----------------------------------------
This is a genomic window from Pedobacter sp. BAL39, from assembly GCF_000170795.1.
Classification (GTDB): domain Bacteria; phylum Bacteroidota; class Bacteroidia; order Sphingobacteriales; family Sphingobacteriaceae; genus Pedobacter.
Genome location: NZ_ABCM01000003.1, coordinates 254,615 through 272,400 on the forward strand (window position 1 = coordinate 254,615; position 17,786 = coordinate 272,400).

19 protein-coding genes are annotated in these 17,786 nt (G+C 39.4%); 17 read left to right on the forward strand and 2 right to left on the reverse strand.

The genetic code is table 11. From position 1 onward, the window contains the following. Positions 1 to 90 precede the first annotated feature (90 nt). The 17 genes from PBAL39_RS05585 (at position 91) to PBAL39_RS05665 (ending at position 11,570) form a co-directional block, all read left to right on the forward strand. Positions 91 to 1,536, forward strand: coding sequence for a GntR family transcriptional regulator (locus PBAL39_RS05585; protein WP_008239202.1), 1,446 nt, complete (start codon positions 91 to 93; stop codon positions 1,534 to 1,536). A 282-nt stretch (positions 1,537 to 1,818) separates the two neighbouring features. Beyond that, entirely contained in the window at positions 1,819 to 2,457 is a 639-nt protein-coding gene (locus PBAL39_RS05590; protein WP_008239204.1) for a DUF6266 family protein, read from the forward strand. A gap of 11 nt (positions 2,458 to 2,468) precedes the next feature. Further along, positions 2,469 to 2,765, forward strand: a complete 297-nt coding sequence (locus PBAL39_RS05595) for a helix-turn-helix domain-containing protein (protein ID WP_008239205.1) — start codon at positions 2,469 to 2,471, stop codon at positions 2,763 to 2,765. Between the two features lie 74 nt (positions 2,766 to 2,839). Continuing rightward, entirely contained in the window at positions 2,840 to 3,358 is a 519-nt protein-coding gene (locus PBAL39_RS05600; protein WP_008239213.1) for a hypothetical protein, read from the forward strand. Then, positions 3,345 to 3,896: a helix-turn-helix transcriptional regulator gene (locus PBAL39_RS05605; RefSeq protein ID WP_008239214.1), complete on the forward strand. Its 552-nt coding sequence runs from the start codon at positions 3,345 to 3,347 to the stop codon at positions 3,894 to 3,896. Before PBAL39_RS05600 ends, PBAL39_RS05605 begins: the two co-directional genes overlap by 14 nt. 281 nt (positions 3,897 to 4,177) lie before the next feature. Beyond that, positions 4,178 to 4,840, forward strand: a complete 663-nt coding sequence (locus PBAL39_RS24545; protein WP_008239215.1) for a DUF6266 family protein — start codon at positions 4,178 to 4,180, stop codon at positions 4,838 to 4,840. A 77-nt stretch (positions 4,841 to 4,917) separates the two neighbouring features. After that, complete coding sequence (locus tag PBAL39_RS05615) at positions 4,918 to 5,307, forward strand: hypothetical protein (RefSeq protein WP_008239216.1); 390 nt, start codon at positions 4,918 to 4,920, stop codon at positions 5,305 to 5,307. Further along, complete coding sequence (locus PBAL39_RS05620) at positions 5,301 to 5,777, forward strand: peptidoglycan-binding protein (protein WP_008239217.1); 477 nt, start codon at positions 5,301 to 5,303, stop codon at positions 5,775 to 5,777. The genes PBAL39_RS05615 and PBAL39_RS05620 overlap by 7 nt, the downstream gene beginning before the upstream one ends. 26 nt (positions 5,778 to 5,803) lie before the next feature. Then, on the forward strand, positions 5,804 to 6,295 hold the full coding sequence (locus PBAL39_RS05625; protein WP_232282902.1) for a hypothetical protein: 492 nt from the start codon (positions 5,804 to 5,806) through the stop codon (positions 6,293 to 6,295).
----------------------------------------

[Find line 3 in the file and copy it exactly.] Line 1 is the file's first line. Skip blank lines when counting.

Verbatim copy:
Genome location: NZ_ABCM01000003.1, coordinates 254,615 through 272,400 on the forward strand (window position 1 = coordinate 254,615; position 17,786 = coordinate 272,400).